Are you Eating Enough Whole Grains?

Are you Eating Enough Whole Grains?
Whole wheat breads and cereals, brown rice, quinoa (keen-wha) and oatmeal and other whole grain foods are a vital element of any healthy diet. Why? Whole grain foods are highly nutritious. They’re an excellent source of essential protein, fiber, B vitamins, antioxidants and trace minerals.

Benefits of Whole Grains and Fiber

A diet rich in whole grains has been shown to reduce the risk of:
  • stroke by 30-35%,
  • heart disease by 25-30%,
  • type 2 diabetes by 20-30%,
  • and weight gain and obesity by 49%.
A diet rich in fiber, a major component of whole grain foods and fruits and vegetables, has also been found to help:
  • relieve constipation
  • prevent hemorrhoids,
  • reduce high cholesterol
  • reduce high blood pressure,
  • and reduce high blood sugar.
With all of these amazing benefits, however, most Americans are still not eating anywhere near enough whole grains and dietary fiber to stay healthy, according to a recent University of Minnesota at St. Paul study. In fact, a dietary lack of whole grains and fiber is considered by many authorities to be a major causes of the enormous increase in obesity, stroke, diabetes and heart disease over the past fifty years.

Whole Grain and Fiber Dietary Recommendations

The U.S. Department of Agriculture and Department of Health and Human Services recommend that all adults and most children consume a minimum of three one-ounce servings of whole grains a day.

Fiber recommendations vary with sex and age. The National Academy of Science’s Institute of Medicine recommends young children should get about 20 to 25 grams of fiber a day. Women under age 50 should be consuming at least 25 grams. Pregnant and breast feeding women should get about 30 grams. Women over the age of 50 need only around 20 grams. Men under 50 should get about 40 grams and men over 50 about 30 grams a day. And some health experts believe everyone should be getting as much 35 to 45 grams of dietary fiber a day.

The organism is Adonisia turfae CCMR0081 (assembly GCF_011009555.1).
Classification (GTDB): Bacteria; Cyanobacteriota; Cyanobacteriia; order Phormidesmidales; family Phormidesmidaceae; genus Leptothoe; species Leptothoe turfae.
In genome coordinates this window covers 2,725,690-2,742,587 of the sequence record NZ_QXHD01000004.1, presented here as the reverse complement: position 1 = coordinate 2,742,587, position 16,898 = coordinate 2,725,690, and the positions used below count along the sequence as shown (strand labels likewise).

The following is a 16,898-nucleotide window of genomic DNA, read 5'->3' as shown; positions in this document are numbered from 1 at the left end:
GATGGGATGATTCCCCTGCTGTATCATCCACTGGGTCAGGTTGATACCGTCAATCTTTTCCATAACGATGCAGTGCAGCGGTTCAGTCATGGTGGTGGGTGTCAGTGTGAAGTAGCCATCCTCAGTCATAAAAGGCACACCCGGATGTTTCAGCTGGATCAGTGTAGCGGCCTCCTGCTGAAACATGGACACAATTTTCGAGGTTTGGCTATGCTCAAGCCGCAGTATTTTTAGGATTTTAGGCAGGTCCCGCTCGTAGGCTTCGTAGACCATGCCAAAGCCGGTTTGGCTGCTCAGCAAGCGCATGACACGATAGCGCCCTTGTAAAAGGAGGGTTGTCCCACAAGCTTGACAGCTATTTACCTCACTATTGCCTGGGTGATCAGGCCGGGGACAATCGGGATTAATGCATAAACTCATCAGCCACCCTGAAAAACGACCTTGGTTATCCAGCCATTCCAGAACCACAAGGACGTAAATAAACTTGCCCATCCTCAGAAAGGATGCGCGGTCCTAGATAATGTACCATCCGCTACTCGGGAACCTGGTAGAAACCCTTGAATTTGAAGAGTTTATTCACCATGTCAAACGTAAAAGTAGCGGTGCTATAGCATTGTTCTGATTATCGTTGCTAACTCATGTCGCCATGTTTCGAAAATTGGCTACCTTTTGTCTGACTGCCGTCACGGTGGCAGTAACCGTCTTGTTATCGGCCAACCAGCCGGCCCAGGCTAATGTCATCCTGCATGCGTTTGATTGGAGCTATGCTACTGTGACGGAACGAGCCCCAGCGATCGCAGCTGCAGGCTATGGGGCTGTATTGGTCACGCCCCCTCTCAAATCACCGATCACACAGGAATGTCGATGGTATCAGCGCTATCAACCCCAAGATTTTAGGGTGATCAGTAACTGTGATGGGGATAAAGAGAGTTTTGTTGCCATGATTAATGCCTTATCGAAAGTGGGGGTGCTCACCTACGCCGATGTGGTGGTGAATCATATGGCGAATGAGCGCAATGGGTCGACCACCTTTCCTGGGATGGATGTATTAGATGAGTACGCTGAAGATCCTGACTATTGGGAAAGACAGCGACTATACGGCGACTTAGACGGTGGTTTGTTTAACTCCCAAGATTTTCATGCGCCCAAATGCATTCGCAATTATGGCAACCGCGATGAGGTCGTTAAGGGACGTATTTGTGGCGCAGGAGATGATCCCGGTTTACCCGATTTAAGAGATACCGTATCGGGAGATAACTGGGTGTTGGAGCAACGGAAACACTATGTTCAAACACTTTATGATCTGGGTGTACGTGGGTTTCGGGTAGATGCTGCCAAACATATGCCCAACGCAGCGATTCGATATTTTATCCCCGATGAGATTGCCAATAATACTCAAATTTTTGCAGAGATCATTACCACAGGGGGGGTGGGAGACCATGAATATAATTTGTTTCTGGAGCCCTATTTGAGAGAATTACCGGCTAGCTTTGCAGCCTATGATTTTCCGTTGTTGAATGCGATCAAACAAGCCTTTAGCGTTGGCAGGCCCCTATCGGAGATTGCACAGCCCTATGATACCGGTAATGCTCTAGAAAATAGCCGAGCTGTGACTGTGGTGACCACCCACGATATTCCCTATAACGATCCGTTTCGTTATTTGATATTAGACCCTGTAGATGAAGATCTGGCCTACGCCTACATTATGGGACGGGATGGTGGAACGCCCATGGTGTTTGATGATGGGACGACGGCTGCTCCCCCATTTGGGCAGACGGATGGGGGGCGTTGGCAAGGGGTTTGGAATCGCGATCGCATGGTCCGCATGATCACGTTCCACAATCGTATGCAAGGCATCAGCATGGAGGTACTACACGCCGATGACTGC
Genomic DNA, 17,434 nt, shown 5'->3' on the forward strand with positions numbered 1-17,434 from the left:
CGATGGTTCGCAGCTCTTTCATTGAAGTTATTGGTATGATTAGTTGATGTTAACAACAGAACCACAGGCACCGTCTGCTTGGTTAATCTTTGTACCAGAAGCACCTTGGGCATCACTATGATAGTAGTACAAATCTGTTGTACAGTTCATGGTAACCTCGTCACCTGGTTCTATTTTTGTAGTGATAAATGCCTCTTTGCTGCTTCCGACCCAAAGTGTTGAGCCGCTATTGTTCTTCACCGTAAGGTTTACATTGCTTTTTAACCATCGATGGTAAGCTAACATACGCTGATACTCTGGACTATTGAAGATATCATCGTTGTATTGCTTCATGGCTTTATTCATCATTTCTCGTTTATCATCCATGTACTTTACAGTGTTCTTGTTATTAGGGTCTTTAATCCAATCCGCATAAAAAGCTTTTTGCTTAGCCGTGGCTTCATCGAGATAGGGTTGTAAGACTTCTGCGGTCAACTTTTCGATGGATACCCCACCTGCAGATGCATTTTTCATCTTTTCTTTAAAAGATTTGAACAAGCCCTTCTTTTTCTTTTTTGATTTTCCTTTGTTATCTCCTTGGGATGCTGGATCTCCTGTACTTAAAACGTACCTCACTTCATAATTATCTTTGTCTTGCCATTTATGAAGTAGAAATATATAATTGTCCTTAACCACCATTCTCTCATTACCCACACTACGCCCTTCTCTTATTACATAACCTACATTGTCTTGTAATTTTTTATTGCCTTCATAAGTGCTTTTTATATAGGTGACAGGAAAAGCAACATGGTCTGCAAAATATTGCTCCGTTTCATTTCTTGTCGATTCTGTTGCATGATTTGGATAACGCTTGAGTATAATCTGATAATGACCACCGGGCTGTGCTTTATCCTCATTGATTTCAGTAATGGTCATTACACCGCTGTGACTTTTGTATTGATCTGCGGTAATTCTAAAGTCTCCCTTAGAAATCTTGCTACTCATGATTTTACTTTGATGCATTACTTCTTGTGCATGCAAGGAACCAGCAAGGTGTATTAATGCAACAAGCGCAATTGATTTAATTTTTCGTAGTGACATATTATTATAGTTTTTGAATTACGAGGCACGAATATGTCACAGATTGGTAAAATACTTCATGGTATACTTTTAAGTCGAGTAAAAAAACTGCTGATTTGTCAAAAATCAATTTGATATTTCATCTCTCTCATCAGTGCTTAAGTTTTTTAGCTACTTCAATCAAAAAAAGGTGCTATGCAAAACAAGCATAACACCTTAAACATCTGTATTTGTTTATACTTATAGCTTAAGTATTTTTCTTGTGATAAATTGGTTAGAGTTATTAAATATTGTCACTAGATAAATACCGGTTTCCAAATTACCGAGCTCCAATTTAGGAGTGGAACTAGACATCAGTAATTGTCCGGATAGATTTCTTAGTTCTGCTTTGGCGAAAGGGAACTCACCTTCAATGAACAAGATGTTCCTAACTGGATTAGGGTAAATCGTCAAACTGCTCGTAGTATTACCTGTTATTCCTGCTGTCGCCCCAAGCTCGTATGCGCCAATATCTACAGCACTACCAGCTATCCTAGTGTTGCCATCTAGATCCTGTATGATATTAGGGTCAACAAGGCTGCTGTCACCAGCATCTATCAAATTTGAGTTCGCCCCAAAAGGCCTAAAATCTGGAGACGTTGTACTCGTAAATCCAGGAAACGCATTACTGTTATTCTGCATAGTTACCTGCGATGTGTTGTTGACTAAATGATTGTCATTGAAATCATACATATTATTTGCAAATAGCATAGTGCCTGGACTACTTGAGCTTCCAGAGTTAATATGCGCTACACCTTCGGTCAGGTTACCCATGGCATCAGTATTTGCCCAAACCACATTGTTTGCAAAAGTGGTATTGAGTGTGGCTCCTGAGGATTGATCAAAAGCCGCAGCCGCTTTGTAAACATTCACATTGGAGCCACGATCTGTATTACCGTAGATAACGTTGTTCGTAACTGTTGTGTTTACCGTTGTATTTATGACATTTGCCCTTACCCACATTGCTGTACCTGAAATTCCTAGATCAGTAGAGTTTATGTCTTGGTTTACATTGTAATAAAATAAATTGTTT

How much whole grain/high fiber food does the average American eat? Not much!

After analyzing data from a food consumption survey of over 9,000 people, the researchers discovered that as many as 39% of children and teens and 42% of adults ate zero whole grain foods on a daily basis. Only 3% of children and teens and about 8% of adults ate at least the recommended three daily servings.

The results for fiber intake were just as poor. The average adult fiber consumption in the U.S. is only about 10 to 15 grams a day. Children and teens are getting even less dietary fiber. That’s nowhere near enough fiber needed to live a long, healthy life.

The problem is most Americans eat far too much highly processed white bread, white pasta and white rice. These foods are simple carbohydrates completely devoid of nutrients. Most people might as well be eating table sugar.

How much whole grain and high fiber food are you eating on a daily basis?

It’s pretty easy to tell. If you’re eating mostly white bread, white rice and white pasta and not eating at least five to nine daily servings of fresh fruit and vegetables, it’s virtually impossible to get the daily fiber and other whole grain nutrients you need to be healthy.

If you’re not eating enough whole grains, maybe it’s time to make a change?

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Articles you might also enjoy:
High Fiber Foods List
Eat More Fiber to Lose Weight
Whole Grains Prevent Weight Gain
Benefits of Fruits and Vegetables High In Fiber

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